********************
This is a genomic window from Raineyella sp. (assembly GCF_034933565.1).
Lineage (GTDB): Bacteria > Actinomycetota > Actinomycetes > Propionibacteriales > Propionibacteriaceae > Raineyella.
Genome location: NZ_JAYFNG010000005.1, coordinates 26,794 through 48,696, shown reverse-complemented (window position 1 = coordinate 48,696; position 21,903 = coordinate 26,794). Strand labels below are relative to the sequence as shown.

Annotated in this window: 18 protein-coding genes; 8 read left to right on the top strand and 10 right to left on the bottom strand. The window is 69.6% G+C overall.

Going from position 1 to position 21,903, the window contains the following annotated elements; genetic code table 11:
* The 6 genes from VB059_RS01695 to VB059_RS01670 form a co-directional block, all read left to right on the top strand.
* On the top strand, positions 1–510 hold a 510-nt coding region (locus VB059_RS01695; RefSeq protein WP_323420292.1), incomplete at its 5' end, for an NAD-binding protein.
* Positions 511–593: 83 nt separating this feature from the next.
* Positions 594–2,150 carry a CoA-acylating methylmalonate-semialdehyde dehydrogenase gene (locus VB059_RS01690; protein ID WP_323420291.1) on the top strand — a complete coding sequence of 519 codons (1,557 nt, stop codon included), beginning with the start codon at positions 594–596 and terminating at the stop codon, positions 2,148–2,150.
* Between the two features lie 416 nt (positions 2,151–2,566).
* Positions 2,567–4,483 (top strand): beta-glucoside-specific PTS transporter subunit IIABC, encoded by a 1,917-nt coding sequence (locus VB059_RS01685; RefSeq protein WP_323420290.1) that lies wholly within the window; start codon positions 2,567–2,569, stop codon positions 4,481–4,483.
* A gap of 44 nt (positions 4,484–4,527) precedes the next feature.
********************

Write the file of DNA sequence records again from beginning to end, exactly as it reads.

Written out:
This is a genomic window from Raineyella sp. (assembly GCF_034933565.1).
Lineage (GTDB): Bacteria > Actinomycetota > Actinomycetes > Propionibacteriales > Propionibacteriaceae > Raineyella.
Genome location: NZ_JAYFNG010000005.1, coordinates 26,794 through 48,696, shown reverse-complemented (window position 1 = coordinate 48,696; position 21,903 = coordinate 26,794). Strand labels below are relative to the sequence as shown.

Annotated in this window: 18 protein-coding genes; 8 read left to right on the top strand and 10 right to left on the bottom strand. The window is 69.6% G+C overall.

Going from position 1 to position 21,903, the window contains the following annotated elements; genetic code table 11:
* The 6 genes from VB059_RS01695 to VB059_RS01670 form a co-directional block, all read left to right on the top strand.
* On the top strand, positions 1–510 hold a 510-nt coding region (locus VB059_RS01695; RefSeq protein WP_323420292.1), incomplete at its 5' end, for an NAD-binding protein.
* Positions 511–593: 83 nt separating this feature from the next.
* Positions 594–2,150 carry a CoA-acylating methylmalonate-semialdehyde dehydrogenase gene (locus VB059_RS01690; protein ID WP_323420291.1) on the top strand — a complete coding sequence of 519 codons (1,557 nt, stop codon included), beginning with the start codon at positions 594–596 and terminating at the stop codon, positions 2,148–2,150.
* Between the two features lie 416 nt (positions 2,151–2,566).
* Positions 2,567–4,483 (top strand): beta-glucoside-specific PTS transporter subunit IIABC, encoded by a 1,917-nt coding sequence (locus VB059_RS01685; RefSeq protein WP_323420290.1) that lies wholly within the window; start codon positions 2,567–2,569, stop codon positions 4,481–4,483.
* A gap of 44 nt (positions 4,484–4,527) precedes the next feature.